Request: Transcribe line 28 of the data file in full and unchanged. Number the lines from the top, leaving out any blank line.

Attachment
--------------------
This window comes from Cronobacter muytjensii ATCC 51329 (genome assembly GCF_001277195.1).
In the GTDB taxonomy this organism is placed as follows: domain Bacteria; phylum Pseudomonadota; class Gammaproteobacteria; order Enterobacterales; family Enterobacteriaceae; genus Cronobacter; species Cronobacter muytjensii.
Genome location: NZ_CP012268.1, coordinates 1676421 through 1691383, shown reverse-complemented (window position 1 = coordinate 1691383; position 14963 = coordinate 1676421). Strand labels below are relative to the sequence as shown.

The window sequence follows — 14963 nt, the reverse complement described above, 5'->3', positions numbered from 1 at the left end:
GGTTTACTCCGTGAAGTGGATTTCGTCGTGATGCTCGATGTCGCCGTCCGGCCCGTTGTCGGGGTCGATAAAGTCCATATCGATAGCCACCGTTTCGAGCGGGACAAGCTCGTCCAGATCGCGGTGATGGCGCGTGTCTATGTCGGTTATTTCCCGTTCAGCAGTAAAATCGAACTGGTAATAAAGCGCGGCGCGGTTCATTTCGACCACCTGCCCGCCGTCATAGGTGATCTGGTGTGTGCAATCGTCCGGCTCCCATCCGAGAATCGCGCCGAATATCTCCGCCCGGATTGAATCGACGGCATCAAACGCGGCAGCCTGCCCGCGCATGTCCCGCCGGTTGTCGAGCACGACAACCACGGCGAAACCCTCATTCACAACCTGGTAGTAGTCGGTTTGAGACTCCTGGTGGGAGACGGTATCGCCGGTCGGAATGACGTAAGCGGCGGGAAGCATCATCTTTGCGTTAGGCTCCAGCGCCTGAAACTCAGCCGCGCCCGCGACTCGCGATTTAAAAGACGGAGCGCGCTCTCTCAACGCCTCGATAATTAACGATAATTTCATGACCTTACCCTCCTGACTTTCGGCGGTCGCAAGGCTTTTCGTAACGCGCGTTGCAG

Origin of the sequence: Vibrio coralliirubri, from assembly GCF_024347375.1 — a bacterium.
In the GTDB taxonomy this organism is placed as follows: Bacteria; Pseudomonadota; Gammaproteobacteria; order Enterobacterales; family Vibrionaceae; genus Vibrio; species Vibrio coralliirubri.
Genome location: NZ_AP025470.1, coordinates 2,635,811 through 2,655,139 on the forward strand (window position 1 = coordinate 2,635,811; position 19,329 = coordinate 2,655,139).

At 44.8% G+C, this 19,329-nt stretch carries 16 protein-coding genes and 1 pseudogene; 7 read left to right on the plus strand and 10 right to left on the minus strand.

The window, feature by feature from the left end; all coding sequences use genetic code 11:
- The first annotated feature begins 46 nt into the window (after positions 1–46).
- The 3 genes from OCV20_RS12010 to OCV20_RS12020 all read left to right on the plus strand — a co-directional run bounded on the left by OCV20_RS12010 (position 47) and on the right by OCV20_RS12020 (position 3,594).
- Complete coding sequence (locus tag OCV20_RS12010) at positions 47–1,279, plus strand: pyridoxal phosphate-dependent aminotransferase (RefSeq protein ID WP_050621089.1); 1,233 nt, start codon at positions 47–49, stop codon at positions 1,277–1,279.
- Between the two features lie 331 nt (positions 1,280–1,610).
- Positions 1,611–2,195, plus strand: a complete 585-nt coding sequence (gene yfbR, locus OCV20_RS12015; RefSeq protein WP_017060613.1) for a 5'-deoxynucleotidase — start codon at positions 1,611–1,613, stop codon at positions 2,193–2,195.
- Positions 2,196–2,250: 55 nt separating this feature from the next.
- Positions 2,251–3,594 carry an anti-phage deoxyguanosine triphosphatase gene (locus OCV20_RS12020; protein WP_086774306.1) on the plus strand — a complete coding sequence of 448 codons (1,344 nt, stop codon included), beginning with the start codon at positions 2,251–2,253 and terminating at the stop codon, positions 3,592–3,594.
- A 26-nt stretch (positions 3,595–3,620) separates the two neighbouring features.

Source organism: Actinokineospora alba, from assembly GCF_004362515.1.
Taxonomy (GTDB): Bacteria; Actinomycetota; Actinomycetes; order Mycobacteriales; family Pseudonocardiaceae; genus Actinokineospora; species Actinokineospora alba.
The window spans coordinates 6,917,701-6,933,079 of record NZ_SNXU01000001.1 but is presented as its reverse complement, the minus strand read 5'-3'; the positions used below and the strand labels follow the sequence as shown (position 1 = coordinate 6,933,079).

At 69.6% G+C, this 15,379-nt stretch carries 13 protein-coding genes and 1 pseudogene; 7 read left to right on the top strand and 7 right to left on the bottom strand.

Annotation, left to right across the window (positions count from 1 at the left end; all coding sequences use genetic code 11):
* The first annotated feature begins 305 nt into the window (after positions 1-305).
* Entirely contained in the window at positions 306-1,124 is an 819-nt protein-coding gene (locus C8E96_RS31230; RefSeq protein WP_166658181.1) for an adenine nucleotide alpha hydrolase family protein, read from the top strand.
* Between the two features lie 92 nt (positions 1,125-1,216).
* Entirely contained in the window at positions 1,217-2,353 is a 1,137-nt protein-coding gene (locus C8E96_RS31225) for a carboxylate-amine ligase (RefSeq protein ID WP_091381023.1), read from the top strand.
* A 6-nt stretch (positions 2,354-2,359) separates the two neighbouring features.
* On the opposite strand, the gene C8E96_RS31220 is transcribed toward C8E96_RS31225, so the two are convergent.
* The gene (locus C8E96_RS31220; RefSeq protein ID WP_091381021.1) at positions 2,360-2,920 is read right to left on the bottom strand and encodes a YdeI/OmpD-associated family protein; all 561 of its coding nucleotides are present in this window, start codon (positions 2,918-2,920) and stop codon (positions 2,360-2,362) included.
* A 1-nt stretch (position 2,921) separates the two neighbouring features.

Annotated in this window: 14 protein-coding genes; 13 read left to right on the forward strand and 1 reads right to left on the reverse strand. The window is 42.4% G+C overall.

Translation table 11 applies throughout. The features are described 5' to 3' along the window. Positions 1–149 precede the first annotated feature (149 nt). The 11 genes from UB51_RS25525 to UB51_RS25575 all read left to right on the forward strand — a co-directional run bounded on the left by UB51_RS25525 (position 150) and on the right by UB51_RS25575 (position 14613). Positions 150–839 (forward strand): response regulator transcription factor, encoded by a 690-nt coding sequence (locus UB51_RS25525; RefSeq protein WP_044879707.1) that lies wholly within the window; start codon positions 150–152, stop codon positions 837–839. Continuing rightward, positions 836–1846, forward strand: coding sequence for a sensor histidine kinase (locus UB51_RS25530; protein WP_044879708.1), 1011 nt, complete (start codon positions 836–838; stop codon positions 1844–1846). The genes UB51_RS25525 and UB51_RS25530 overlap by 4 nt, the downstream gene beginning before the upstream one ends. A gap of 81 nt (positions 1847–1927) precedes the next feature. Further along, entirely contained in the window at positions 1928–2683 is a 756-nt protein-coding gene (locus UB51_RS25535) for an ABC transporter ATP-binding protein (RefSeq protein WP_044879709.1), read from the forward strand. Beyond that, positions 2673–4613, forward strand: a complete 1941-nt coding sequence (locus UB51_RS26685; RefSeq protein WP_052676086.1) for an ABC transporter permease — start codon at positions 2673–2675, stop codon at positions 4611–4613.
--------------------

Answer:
* A 6-nt stretch (positions 2,354-2,359) separates the two neighbouring features.